Astronomers have found new traces of active geysers in Europe
An analysis of the data collected by the Galileo probe in 1997 helped planetary scientists find yet another proof that there are active geysers in Europe, the satellite of Jupiter.
This will simplify the search for life in its waters, say scientists in an article published in the journal Nature Astronomy.
"Why did it take us 20 years to detect this surge of activity of geysers?" Firstly, Galileo's scientific team simply did not expect to see them and did not look for their traces in the data. Secondly, the discovery of this eruption required the calculation of very complex computer models that simply could not be created in 1997, "says Xianzhe Jia of the University of Michigan in Ann Arbor, USA.
On Europe - one of the four largest satellites of Jupiter, discovered by Galileo, under the multikilometer layer of ice there is an ocean of liquid water. Scientists consider the ocean of Europe as one of the probable sanctuaries of extraterrestrial life. In recent years, astronomers have found out that this ocean exchanges gases and minerals with ice on the surface, and also confirmed the presence in it of substances necessary for the existence of microbes.
The first possible traces of the existence of geysers in Europe were found in 2012, when the American astronomer Lorenz Roth (Lorenz Roth) discovered on the ultraviolet photographs of Europe, obtained with the help of the Hubble, traces of unusual "bright spots" in the region of the south pole of the planet. Ros and his team counted these spots as eruptions of geysers rising to a height of 200 kilometers from the surface of Europe.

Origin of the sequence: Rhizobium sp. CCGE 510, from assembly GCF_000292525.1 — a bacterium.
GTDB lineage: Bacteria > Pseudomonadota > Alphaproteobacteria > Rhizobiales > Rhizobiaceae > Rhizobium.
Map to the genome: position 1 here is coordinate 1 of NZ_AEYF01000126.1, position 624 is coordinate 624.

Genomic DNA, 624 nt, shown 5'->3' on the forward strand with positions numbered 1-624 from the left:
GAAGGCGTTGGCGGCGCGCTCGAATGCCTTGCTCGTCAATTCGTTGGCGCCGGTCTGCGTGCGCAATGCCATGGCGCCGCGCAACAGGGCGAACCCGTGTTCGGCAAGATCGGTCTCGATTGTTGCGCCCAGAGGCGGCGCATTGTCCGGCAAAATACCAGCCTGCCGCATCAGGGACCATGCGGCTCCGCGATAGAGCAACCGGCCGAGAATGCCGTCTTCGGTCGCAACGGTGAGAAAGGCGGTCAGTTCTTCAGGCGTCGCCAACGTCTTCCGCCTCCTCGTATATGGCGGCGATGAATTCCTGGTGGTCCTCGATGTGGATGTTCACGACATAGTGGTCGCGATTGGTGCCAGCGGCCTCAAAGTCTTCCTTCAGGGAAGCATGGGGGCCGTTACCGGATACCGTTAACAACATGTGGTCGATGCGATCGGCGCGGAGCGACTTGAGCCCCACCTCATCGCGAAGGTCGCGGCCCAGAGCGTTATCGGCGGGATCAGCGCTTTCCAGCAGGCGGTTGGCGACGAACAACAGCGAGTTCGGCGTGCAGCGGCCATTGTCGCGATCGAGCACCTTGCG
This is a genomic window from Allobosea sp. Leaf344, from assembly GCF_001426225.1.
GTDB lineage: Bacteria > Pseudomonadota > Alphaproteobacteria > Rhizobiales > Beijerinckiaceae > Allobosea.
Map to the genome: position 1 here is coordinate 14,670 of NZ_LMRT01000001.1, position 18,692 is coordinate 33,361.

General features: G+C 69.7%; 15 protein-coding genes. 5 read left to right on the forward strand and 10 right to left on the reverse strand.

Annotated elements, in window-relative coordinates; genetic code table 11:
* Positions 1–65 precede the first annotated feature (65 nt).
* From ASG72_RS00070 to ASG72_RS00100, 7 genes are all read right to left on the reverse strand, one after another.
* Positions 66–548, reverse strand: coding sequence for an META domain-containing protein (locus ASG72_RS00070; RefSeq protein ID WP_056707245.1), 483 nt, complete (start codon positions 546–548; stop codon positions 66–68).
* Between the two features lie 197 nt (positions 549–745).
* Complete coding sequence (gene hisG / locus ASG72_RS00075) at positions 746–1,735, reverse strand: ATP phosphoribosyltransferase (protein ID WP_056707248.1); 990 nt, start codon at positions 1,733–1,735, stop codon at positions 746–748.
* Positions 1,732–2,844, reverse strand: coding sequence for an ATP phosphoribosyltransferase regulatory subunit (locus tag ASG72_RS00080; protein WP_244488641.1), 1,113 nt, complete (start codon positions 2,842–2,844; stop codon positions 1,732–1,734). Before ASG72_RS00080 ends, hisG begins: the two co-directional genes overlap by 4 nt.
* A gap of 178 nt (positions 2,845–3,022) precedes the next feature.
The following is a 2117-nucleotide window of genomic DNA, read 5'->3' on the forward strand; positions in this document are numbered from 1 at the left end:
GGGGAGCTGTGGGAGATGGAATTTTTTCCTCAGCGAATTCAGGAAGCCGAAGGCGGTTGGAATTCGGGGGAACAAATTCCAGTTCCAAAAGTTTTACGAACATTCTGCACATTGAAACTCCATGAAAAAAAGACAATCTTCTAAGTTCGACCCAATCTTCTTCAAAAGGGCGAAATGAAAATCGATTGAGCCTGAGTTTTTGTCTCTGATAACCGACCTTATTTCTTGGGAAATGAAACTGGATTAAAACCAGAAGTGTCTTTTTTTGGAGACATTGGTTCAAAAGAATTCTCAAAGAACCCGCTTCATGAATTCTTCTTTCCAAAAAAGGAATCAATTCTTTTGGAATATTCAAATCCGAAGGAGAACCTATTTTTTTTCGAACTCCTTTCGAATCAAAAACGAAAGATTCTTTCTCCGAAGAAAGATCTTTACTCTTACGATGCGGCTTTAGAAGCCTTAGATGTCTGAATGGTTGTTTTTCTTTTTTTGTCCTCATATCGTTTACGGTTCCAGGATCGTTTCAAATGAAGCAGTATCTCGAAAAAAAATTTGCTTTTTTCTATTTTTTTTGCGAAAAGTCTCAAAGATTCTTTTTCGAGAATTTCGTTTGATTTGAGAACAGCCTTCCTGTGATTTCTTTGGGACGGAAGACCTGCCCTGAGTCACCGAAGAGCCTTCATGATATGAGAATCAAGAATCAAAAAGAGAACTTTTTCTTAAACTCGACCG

These observations attracted the attention of NASA scientists, and they conducted several additional observation sessions for this moon in 2014, during which Hubble recorded three episodes of eruption of geysers. A year ago, scientists found new hints of their existence, watching the changes in the ultraviolet radiance of Jupiter, generated by water discharges from Europe.
These observations, as Jia relates, raised doubts in some planetologists, since they were carried out at the limit of sensitivity and resolving power of the Hubble. Similar changes in the brightness of the luminescence of Jupiter, as noted by skeptics, could have arisen accidentally due to errors in the operation of telescope instruments, or they can be associated not with geysers in Europe, but with other events in the vicinity of the giant planet.
Jia and his colleagues managed to find "first independent confirmation" of the fact that these geysers actually exist, studying the data that the Galileo probe collected during flights over Europe.
The scientists drew attention to the fact that the NASA automatic station in December 1997 descended to the surface of the moon of Jupiter at the point where geysers were found on Hubble images. This prompted them to check all the data that the probe received during this rapprochement with Europe.
As planetologists discovered, during this approach the probe was in a strange zone, where the plasma density was unusually high, and the magnetic field strength of Jupiter was higher than usual. The scientific team of Galileo did not pay attention to this, but the analysis of Jia and his colleagues showed that this anomaly arose as a result of the probe flying through a cloud of vapor that arose after another emission of geysers.
Such a discovery, as Jia notes, will be especially interesting for the team of the probe "Europe-Clipper", which will go to the moon of Jupiter in the middle of 2020 to search for traces of life in its bowels. The presence of geysers on Europe means that it does not have to drill a many-kilometer layer of ice on its surface in order to "taste" its waters for taste, scientists conclude.